The Telegraph
Since 1st March, 1999
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European clubs to downsize

London: The finances of European soccer leagues have suffered a harsh reality check this season as the collapse in television rights and the transfer market slowdown took their toll.

But clubs have begun taking measures to put their balance sheets back on a sound footing, taking a stand against excessive wages and fees, while the game’s popularity shows no sign of waning. Rupert Lowe, chairman of English top-flight club Southampton, said there would be no quick fix to the game’s financial problems, however.

“The currently parlous state of the football industry should help to correct its historical excesses but it will take time,” Lowe said after his club reported six-month losses of £3.8 million earlier this year.

Many Premier League clubs reported bigger losses and rising debt despite the riches coming in from their lucrative Sky television deal, as wages continued to eat up excessive proportions of turnover, while player sales were few and far between.

“The days of profligate spending are now over and subsequently we must tighten our belts and introduce a regime of prudent budgetary control from the top to the bottom,” said Mohammed Al Fayed, chairman of English Premier League club Fulham, last month.

“Transfer fees, player salaries and stadium development will all be scrutinised — make no mistake, football is in danger of going broke if it continues to pay itself more than it earns.”

The collapse of television firm Kirchmedia in Germany last year pushed Bundesliga debts up to a total 599 million euros across the top two divisions and clubs can expect to have to cut costs by 20 percent next season.

The total capital of all Ligue 1 clubs was 143 million euros in 2002, compared to 84 million a year before, but overall debts were estimated at 46 million euros, while latest figures from the Portuguese premier league show a loss of 57 million euros in 2001-2.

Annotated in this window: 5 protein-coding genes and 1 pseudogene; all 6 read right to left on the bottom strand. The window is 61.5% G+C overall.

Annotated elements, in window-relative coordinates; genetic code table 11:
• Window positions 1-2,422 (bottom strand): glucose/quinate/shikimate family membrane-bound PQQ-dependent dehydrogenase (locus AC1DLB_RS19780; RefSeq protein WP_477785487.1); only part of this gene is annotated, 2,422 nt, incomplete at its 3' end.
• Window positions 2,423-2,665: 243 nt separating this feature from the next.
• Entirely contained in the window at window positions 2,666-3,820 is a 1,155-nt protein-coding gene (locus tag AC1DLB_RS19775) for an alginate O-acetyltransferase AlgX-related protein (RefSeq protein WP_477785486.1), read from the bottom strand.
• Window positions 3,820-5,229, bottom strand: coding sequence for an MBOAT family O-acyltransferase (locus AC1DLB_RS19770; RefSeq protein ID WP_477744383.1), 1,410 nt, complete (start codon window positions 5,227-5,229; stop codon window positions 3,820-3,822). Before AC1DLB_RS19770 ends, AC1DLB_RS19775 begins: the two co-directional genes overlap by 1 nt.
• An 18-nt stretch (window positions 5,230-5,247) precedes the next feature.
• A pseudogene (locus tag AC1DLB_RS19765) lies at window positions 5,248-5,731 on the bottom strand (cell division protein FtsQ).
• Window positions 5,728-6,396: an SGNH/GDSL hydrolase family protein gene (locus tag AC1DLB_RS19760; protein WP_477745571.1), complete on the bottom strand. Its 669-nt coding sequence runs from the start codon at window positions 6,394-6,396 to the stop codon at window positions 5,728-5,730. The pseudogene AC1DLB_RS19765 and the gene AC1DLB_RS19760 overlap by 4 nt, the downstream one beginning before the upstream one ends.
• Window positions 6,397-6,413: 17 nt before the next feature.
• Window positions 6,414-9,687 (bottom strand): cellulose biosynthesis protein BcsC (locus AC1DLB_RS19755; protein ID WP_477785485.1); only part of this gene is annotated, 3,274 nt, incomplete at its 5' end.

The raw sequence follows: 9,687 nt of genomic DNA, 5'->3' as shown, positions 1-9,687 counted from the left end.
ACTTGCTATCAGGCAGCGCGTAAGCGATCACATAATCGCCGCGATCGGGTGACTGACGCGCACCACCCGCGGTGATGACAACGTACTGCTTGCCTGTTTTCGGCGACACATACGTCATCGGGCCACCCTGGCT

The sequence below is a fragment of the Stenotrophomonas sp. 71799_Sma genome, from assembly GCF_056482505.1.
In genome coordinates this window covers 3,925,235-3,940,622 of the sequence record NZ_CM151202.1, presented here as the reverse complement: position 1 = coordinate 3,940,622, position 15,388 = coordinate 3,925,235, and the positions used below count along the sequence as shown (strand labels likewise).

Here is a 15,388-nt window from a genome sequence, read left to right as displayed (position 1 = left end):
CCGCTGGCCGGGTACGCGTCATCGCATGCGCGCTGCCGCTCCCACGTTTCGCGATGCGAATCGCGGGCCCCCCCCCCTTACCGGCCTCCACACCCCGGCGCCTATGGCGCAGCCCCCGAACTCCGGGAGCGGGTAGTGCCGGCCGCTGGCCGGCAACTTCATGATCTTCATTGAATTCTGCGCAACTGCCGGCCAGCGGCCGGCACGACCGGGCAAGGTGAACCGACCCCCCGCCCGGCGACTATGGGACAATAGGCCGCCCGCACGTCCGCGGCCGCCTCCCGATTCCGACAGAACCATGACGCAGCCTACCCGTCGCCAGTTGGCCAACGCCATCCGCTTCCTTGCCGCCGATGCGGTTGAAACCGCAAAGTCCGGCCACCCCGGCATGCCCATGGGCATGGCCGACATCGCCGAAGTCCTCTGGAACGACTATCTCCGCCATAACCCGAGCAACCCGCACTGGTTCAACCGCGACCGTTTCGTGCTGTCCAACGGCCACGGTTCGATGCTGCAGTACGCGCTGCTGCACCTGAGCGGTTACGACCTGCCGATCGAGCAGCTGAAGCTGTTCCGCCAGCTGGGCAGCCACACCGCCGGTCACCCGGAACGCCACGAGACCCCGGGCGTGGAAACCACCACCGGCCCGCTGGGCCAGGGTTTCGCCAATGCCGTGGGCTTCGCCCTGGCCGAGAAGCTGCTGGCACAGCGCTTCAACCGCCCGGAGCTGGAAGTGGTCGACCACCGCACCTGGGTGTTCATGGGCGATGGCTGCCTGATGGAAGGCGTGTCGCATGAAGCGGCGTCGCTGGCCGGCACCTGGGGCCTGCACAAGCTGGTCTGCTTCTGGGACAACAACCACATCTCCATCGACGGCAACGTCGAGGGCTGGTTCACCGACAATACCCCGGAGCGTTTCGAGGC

Valentim Loureiro, chairman of the Portuguese league, said it was time for a more realistic approach to running the game. “It’s time we all realised that the situation is difficult and we have to live within our means. I can guarantee that in Portuguese football today, with no more than two or three exceptions, we all have our trousers down,” he said.

Portugal’s secretary of state for sport, Herminio Loureiro, said: “We can’t live in a dream world. No business project is sustainable when personnel costs absorb 75 per cent of revenues.”

The success of clubs such as Real Madrid, Valencia and Deportivo La Coruna in the Champions League in recent seasons has not shielded Spain from the recession that has hit European soccer. The January transfer window saw not a single player bought, with clubs preferring an assortment of loan deals, exchanges or the hiring of out-of-contract professionals in order to bring in new recruits.

Italian soccer has responded well to the difficulties that engulfed it last year, when Serie A side Fiorentina went bankrupt, leading clubs faced sanctions unless they sorted out their finances and the season was delayed until television deals were completed.

Since then belts have been tightened and moves have been made to pay players at more realistic levels, with more performance-related wages and loyalty payments at the end of contracts.

One Serie A player said recently: “The kind of deals that players are signing now are very different to the ones that were being offered a few years ago.”

AC Milan captain Paolo Maldini last month agreed a 30 per cent pay-cut in a new contract to stay at the Serie A Club until June 2005. “I’ve agreed to a take a pay cut. I agreed to the club’s request because it is going through a particular period,” he said.

The two Serie B Genoa clubs, Sampdoria and Genoa, who have been in crisis for years, have recently found buyers who are ready to invest in them.

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